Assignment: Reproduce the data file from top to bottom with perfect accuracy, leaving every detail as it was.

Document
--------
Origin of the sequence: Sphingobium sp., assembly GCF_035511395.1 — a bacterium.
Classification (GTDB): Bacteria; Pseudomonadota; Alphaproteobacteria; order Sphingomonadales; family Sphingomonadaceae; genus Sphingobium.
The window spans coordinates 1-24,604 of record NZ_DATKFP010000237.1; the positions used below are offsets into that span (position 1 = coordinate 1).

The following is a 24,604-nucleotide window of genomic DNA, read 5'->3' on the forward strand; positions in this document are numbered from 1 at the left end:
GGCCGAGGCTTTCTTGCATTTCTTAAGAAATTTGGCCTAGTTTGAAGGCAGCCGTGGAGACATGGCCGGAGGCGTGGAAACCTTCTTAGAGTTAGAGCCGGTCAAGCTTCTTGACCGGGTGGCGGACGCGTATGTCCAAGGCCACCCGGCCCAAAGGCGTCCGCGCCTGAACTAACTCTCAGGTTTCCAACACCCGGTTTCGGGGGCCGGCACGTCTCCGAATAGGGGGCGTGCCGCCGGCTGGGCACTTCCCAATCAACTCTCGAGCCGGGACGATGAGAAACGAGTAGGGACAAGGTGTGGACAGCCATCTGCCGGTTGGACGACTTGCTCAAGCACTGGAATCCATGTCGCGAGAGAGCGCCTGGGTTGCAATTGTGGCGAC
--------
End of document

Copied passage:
Origin of the sequence: Sphingobium sp., assembly GCF_035511395.1 — a bacterium.
Classification (GTDB): Bacteria; Pseudomonadota; Alphaproteobacteria; order Sphingomonadales; family Sphingomonadaceae; genus Sphingobium.
The window spans coordinates 1-24,604 of record NZ_DATKFP010000237.1; the positions used below are offsets into that span (position 1 = coordinate 1).

The following is a 24,604-nucleotide window of genomic DNA, read 5'->3' on the forward strand; positions in this document are numbered from 1 at the left end:
GGCCGAGGCTTTCTTGCATTTCTTAAGAAATTTGGCCTAGTTTGAAGGCAGCCGTGGAGACATGGCCGGAGGCGTGGAAACCTTCTTAGAGTTAGAGCCGGTCAAGCTTCTTGACCGGGTGGCGGACGCGTATGTCCAAGGCCACCCGGCCCAAAGGCGTCCGCGCCTGAACTAACTCTCAGGTTTCCAACACCCGGTTTCGGGGGCCGGCACGTCTCCGAATAGGGGGCGTGCCGCCGGCTGGGCACTTCCCAATCAACTCTCGAGCCGGGACGATGAGAAACGAGTAGGGACAAGGTGTGGACAGCCATCTGCCGGTTGGACGACTTGCTCAAGCACTGGAATCCATGTCGCGAGAGAGCGCCTGGGTTGCAATTGTGGCGAC